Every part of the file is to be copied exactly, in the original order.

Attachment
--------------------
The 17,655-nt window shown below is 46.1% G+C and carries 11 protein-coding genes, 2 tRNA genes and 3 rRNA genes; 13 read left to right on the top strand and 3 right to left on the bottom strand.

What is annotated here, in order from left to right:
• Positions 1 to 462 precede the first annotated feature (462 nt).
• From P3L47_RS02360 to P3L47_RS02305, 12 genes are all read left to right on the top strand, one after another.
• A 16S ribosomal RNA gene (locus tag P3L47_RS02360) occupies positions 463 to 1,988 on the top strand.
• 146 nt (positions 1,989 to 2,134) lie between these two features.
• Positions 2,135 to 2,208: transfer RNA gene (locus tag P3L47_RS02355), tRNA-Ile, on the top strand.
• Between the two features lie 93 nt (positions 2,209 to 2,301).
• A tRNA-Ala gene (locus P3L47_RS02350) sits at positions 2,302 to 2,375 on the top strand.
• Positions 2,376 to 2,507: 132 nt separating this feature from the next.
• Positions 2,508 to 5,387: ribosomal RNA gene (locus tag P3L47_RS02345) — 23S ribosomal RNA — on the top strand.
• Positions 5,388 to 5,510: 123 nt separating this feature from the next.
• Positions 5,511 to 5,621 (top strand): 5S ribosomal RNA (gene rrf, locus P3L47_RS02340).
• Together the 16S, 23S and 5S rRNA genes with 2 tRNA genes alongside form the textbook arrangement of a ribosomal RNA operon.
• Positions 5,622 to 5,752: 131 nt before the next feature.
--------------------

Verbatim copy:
The 17,655-nt window shown below is 46.1% G+C and carries 11 protein-coding genes, 2 tRNA genes and 3 rRNA genes; 13 read left to right on the top strand and 3 right to left on the bottom strand.

What is annotated here, in order from left to right:
• Positions 1 to 462 precede the first annotated feature (462 nt).
• From P3L47_RS02360 to P3L47_RS02305, 12 genes are all read left to right on the top strand, one after another.
• A 16S ribosomal RNA gene (locus tag P3L47_RS02360) occupies positions 463 to 1,988 on the top strand.
• 146 nt (positions 1,989 to 2,134) lie between these two features.
• Positions 2,135 to 2,208: transfer RNA gene (locus tag P3L47_RS02355), tRNA-Ile, on the top strand.
• Between the two features lie 93 nt (positions 2,209 to 2,301).
• A tRNA-Ala gene (locus P3L47_RS02350) sits at positions 2,302 to 2,375 on the top strand.
• Positions 2,376 to 2,507: 132 nt separating this feature from the next.
• Positions 2,508 to 5,387: ribosomal RNA gene (locus tag P3L47_RS02345) — 23S ribosomal RNA — on the top strand.
• Positions 5,388 to 5,510: 123 nt separating this feature from the next.
• Positions 5,511 to 5,621 (top strand): 5S ribosomal RNA (gene rrf, locus P3L47_RS02340).
• Together the 16S, 23S and 5S rRNA genes with 2 tRNA genes alongside form the textbook arrangement of a ribosomal RNA operon.
• Positions 5,622 to 5,752: 131 nt before the next feature.